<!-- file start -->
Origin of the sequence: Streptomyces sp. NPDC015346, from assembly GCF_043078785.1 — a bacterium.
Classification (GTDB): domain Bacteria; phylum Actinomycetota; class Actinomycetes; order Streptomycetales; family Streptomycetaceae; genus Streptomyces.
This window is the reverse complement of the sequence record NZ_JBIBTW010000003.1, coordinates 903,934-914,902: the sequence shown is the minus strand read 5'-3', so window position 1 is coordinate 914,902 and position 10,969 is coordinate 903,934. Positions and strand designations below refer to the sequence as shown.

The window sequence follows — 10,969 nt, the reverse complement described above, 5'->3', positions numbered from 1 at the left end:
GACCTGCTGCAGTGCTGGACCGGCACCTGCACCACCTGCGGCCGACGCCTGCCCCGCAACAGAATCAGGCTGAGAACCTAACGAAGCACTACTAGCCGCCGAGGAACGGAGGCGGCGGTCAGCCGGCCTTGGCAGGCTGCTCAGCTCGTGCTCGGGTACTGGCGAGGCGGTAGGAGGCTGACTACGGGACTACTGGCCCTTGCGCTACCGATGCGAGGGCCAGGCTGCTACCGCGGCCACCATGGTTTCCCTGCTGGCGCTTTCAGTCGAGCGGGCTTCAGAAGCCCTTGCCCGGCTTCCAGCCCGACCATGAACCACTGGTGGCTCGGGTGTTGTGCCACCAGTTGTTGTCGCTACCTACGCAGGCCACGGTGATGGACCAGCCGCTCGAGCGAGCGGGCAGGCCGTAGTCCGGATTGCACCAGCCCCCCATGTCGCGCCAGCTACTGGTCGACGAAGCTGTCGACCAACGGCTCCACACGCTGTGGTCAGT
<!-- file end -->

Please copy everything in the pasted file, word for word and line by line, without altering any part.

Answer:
Origin of the sequence: Streptomyces sp. NPDC015346, from assembly GCF_043078785.1 — a bacterium.
Classification (GTDB): domain Bacteria; phylum Actinomycetota; class Actinomycetes; order Streptomycetales; family Streptomycetaceae; genus Streptomyces.
This window is the reverse complement of the sequence record NZ_JBIBTW010000003.1, coordinates 903,934-914,902: the sequence shown is the minus strand read 5'-3', so window position 1 is coordinate 914,902 and position 10,969 is coordinate 903,934. Positions and strand designations below refer to the sequence as shown.

The window sequence follows — 10,969 nt, the reverse complement described above, 5'->3', positions numbered from 1 at the left end:
GACCTGCTGCAGTGCTGGACCGGCACCTGCACCACCTGCGGCCGACGCCTGCCCCGCAACAGAATCAGGCTGAGAACCTAACGAAGCACTACTAGCCGCCGAGGAACGGAGGCGGCGGTCAGCCGGCCTTGGCAGGCTGCTCAGCTCGTGCTCGGGTACTGGCGAGGCGGTAGGAGGCTGACTACGGGACTACTGGCCCTTGCGCTACCGATGCGAGGGCCAGGCTGCTACCGCGGCCACCATGGTTTCCCTGCTGGCGCTTTCAGTCGAGCGGGCTTCAGAAGCCCTTGCCCGGCTTCCAGCCCGACCATGAACCACTGGTGGCTCGGGTGTTGTGCCACCAGTTGTTGTCGCTACCTACGCAGGCCACGGTGATGGACCAGCCGCTCGAGCGAGCGGGCAGGCCGTAGTCCGGATTGCACCAGCCCCCCATGTCGCGCCAGCTACTGGTCGACGAAGCTGTCGACCAACGGCTCCACACGCTGTGGTCAGT